Publishers Weekly® Reviews
- Reviewed in: Publishers Weekly, page .
- Review Date: 2014-11-10
- Reviewer: Staff
The latest novel from Bronsky (The Hottest Dishes of the Tartar Cuisine) sets out to be a "cruel comic romp," filled with caustic, eccentric folk and ending in a kind of redemption. The main character, a 17-year-old boy named Marek maimed and disfigured after an attack by a Rottweiler, is as corrosive as acid. One day Marek's cold mother, Claudia, tricks him into going to a support group "for cripples." The others in the group, one blind, another in a wheelchair, all afflicted in some way but distinguishable on the page only by their disabilities, come together under the direction of "the guru" who decides to make a film about them. Marek falls for the beautiful Janne, who is in a wheelchair, and is also being pursued by the blind Marlon. The novel takes an abrupt turn when Marek's father dies, and Marek must leave the group to attend the funeral. He meets his young step-brother, whose mother was Marek's au pair and for whom Marek's father left Claudia. The two story lines have little in common, and the resolution at the end of the book is not at all believable, having to do with the identities of the guru and each of the young people in the group. Bronsky's novel strives for absurdist humor but falls short. (Oct.)
A tender portrait of European adolescence
Russian-born Alina Bronsky made a splash with 2011’s The Hottest Dishes of the Tartar Cuisine, with praise from sources as varied as The Daily Beast and the Financial Times. She’s back with a third novel, Just Call Me Superhero, serving up more biting wit and a no-frills style that readers can eat up in big, satisfying chunks.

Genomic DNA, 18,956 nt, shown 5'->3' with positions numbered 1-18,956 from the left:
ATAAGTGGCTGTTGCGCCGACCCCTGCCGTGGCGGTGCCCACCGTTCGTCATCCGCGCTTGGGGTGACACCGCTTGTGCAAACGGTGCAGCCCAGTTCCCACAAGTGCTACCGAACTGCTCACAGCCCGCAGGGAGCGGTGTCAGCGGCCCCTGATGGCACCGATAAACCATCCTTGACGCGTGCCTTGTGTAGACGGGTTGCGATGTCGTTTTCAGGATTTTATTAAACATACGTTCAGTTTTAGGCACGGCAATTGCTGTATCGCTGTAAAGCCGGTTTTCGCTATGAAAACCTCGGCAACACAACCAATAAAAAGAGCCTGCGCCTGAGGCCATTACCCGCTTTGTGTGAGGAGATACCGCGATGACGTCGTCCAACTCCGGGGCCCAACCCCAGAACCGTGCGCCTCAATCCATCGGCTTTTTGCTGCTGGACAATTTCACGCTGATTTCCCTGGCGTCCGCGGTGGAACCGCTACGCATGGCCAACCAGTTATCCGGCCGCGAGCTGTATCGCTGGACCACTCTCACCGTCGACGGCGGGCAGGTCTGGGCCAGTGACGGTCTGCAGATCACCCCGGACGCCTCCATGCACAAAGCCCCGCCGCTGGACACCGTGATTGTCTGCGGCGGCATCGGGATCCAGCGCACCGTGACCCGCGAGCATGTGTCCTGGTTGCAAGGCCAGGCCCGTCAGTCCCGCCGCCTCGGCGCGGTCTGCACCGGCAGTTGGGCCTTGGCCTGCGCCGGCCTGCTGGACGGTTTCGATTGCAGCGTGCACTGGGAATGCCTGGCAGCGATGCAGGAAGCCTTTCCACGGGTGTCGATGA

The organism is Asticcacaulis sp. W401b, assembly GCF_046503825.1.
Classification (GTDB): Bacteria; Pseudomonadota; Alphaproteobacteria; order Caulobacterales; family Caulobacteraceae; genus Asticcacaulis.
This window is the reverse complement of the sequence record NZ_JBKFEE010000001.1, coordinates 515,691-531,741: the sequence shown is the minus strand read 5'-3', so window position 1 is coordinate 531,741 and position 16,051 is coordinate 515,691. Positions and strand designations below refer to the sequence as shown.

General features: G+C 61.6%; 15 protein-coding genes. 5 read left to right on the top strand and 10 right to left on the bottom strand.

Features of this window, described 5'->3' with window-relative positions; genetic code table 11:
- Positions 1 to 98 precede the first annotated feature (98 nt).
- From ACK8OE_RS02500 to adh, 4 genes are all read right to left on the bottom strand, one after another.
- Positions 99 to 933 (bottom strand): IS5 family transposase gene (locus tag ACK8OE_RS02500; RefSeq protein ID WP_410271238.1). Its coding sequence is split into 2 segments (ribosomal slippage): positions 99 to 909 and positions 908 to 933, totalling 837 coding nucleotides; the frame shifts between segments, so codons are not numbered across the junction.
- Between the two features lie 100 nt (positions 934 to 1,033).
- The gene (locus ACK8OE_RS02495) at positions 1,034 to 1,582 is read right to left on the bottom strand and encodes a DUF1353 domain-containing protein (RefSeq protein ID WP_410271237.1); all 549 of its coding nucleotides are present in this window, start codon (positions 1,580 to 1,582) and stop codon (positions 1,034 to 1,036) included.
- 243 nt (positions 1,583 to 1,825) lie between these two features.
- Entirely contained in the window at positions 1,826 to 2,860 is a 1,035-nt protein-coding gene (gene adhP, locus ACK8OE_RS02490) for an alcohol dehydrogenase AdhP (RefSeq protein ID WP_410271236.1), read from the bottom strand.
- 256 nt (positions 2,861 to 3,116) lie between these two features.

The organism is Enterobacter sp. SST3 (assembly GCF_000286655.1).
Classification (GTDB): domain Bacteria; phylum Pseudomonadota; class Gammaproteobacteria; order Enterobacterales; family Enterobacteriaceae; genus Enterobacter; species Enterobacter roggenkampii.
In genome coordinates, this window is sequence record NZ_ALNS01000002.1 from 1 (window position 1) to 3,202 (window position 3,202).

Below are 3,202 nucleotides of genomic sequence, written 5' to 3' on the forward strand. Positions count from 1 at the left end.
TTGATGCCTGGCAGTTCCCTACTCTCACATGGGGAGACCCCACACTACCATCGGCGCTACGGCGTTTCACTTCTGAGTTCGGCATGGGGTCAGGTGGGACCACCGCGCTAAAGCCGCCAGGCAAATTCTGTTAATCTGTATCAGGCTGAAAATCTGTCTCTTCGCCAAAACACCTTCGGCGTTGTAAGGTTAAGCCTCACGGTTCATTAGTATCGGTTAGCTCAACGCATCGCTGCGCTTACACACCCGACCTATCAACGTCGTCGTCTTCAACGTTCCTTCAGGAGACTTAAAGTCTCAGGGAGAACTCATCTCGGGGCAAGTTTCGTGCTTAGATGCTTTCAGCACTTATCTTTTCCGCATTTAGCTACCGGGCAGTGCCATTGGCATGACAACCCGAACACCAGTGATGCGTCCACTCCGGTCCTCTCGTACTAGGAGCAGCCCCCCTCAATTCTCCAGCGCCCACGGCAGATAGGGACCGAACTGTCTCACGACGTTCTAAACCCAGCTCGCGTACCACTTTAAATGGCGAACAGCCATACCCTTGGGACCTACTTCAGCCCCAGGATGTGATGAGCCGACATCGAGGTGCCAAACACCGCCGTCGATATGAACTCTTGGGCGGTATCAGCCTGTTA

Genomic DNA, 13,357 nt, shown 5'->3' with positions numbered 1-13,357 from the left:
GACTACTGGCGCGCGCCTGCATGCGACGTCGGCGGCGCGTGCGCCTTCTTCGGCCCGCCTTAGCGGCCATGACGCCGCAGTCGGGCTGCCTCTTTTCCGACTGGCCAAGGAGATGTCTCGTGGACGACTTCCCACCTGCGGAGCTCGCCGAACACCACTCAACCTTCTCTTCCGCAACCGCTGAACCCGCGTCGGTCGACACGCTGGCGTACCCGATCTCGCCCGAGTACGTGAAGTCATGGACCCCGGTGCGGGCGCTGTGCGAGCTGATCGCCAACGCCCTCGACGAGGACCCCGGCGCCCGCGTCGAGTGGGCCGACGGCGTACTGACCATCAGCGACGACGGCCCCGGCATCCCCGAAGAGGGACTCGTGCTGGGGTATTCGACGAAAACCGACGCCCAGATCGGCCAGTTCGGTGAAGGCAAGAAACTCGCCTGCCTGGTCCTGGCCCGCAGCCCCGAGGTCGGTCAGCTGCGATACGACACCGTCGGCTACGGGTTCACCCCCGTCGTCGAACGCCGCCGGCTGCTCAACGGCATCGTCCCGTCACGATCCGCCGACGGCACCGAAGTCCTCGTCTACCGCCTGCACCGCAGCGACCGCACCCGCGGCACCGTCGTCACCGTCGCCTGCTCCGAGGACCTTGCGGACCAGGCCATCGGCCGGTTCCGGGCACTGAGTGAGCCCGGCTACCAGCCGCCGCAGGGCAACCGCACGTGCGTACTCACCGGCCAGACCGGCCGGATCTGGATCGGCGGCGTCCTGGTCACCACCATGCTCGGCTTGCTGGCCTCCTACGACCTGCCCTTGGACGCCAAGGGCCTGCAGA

It’s been a year since Marek, a 17-year-old from Berlin, was mauled by a Rottweiler. Perpetually hidden behind sunglasses, he avoids mirrors and most people, struggling with their shocked reactions to the sight of his face. It takes a trick by his mother, no-nonsense divorce lawyer Claudia, to get him to a support group, but one look at the beautiful wheelchair-bound Janne keeps him at the meeting. Though he despises his other new cohorts and their leader, dubbed “the Guru,” his longing for the ice-cold Janne keeps him coming back. A trip to the countryside tests his maturity and puts him at odds with the group, but when a family emergency calls him away, he finds he might need those “cripples” more than he realized. Whisked off to the home of his young stepmother and the half-brother he barely knows, Marek faces a gauntlet of challenges to his self-absorption. Through this, he begins his journey to self-acceptance.
A twist ending comes out of left field, but the sum of Just Call Me Superhero is greater than its disparate plot parts: Bronsky’s sharp humor, her deftly painted characters and Marek’s strong narrative voice are all it needs. A painful, tender, very funny bildungsroman void of sentimentality, Bronsky’s book captures contemporary European adolescence in one delicious swoop. Adults and teens should enjoy it equally.